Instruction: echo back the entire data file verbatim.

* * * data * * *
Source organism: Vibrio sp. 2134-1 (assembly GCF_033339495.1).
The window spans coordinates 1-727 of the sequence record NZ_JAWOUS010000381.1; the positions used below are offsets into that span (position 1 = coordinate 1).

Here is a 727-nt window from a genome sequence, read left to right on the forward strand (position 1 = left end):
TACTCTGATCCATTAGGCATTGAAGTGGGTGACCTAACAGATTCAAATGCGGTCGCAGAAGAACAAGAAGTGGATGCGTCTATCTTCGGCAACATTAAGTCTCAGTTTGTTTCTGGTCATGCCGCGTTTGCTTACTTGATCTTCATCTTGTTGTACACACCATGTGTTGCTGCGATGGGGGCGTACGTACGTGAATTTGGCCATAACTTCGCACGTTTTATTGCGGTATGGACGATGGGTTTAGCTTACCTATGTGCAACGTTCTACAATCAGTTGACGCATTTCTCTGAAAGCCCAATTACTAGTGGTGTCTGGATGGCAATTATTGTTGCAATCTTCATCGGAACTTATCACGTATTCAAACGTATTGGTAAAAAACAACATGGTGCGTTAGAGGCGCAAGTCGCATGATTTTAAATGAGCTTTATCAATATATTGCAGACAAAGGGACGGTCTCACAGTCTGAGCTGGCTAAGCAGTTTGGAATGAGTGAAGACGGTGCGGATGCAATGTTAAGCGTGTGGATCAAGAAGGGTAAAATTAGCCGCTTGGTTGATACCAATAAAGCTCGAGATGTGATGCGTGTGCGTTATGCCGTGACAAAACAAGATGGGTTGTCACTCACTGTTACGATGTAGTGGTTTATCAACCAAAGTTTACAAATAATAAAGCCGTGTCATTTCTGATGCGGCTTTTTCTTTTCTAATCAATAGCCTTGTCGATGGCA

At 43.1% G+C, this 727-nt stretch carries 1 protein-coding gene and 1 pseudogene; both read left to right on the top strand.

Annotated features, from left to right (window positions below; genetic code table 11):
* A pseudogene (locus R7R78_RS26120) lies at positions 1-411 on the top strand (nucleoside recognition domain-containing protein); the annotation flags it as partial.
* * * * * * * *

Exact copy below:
Source organism: Vibrio sp. 2134-1 (assembly GCF_033339495.1).
The window spans coordinates 1-727 of the sequence record NZ_JAWOUS010000381.1; the positions used below are offsets into that span (position 1 = coordinate 1).

Here is a 727-nt window from a genome sequence, read left to right on the forward strand (position 1 = left end):
TACTCTGATCCATTAGGCATTGAAGTGGGTGACCTAACAGATTCAAATGCGGTCGCAGAAGAACAAGAAGTGGATGCGTCTATCTTCGGCAACATTAAGTCTCAGTTTGTTTCTGGTCATGCCGCGTTTGCTTACTTGATCTTCATCTTGTTGTACACACCATGTGTTGCTGCGATGGGGGCGTACGTACGTGAATTTGGCCATAACTTCGCACGTTTTATTGCGGTATGGACGATGGGTTTAGCTTACCTATGTGCAACGTTCTACAATCAGTTGACGCATTTCTCTGAAAGCCCAATTACTAGTGGTGTCTGGATGGCAATTATTGTTGCAATCTTCATCGGAACTTATCACGTATTCAAACGTATTGGTAAAAAACAACATGGTGCGTTAGAGGCGCAAGTCGCATGATTTTAAATGAGCTTTATCAATATATTGCAGACAAAGGGACGGTCTCACAGTCTGAGCTGGCTAAGCAGTTTGGAATGAGTGAAGACGGTGCGGATGCAATGTTAAGCGTGTGGATCAAGAAGGGTAAAATTAGCCGCTTGGTTGATACCAATAAAGCTCGAGATGTGATGCGTGTGCGTTATGCCGTGACAAAACAAGATGGGTTGTCACTCACTGTTACGATGTAGTGGTTTATCAACCAAAGTTTACAAATAATAAAGCCGTGTCATTTCTGATGCGGCTTTTTCTTTTCTAATCAATAGCCTTGTCGATGGCA

At 43.1% G+C, this 727-nt stretch carries 1 protein-coding gene and 1 pseudogene; both read left to right on the top strand.

Annotated features, from left to right (window positions below; genetic code table 11):
* A pseudogene (locus R7R78_RS26120) lies at positions 1-411 on the top strand (nucleoside recognition domain-containing protein); the annotation flags it as partial.